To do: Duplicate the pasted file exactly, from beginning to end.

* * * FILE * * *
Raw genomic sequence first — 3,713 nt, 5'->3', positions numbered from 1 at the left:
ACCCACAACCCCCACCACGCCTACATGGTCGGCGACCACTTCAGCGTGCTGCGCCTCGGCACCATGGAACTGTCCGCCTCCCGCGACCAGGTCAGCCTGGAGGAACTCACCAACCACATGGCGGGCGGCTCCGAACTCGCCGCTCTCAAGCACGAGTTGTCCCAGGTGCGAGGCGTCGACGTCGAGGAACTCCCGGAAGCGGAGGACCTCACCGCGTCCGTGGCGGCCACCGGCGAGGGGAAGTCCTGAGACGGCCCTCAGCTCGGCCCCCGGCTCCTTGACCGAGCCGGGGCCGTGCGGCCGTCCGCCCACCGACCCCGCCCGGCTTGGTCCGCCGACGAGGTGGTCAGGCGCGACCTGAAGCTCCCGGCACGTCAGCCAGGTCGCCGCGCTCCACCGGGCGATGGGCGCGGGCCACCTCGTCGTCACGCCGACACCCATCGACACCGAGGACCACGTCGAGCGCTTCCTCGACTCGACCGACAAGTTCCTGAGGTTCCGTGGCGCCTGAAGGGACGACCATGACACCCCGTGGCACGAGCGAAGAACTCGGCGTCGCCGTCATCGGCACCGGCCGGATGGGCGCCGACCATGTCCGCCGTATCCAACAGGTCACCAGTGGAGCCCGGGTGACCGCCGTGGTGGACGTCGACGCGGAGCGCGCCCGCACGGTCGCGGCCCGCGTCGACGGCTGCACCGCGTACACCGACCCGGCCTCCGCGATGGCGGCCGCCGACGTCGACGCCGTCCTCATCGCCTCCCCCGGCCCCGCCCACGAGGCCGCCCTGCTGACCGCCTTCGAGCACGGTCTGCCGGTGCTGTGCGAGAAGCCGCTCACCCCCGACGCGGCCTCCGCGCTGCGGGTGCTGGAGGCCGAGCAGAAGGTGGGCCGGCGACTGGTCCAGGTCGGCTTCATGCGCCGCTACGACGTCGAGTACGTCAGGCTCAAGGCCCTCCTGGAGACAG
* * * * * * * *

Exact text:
Raw genomic sequence first — 3,713 nt, 5'->3', positions numbered from 1 at the left:
ACCCACAACCCCCACCACGCCTACATGGTCGGCGACCACTTCAGCGTGCTGCGCCTCGGCACCATGGAACTGTCCGCCTCCCGCGACCAGGTCAGCCTGGAGGAACTCACCAACCACATGGCGGGCGGCTCCGAACTCGCCGCTCTCAAGCACGAGTTGTCCCAGGTGCGAGGCGTCGACGTCGAGGAACTCCCGGAAGCGGAGGACCTCACCGCGTCCGTGGCGGCCACCGGCGAGGGGAAGTCCTGAGACGGCCCTCAGCTCGGCCCCCGGCTCCTTGACCGAGCCGGGGCCGTGCGGCCGTCCGCCCACCGACCCCGCCCGGCTTGGTCCGCCGACGAGGTGGTCAGGCGCGACCTGAAGCTCCCGGCACGTCAGCCAGGTCGCCGCGCTCCACCGGGCGATGGGCGCGGGCCACCTCGTCGTCACGCCGACACCCATCGACACCGAGGACCACGTCGAGCGCTTCCTCGACTCGACCGACAAGTTCCTGAGGTTCCGTGGCGCCTGAAGGGACGACCATGACACCCCGTGGCACGAGCGAAGAACTCGGCGTCGCCGTCATCGGCACCGGCCGGATGGGCGCCGACCATGTCCGCCGTATCCAACAGGTCACCAGTGGAGCCCGGGTGACCGCCGTGGTGGACGTCGACGCGGAGCGCGCCCGCACGGTCGCGGCCCGCGTCGACGGCTGCACCGCGTACACCGACCCGGCCTCCGCGATGGCGGCCGCCGACGTCGACGCCGTCCTCATCGCCTCCCCCGGCCCCGCCCACGAGGCCGCCCTGCTGACCGCCTTCGAGCACGGTCTGCCGGTGCTGTGCGAGAAGCCGCTCACCCCCGACGCGGCCTCCGCGCTGCGGGTGCTGGAGGCCGAGCAGAAGGTGGGCCGGCGACTGGTCCAGGTCGGCTTCATGCGCCGCTACGACGTCGAGTACGTCAGGCTCAAGGCCCTCCTGGAGACAG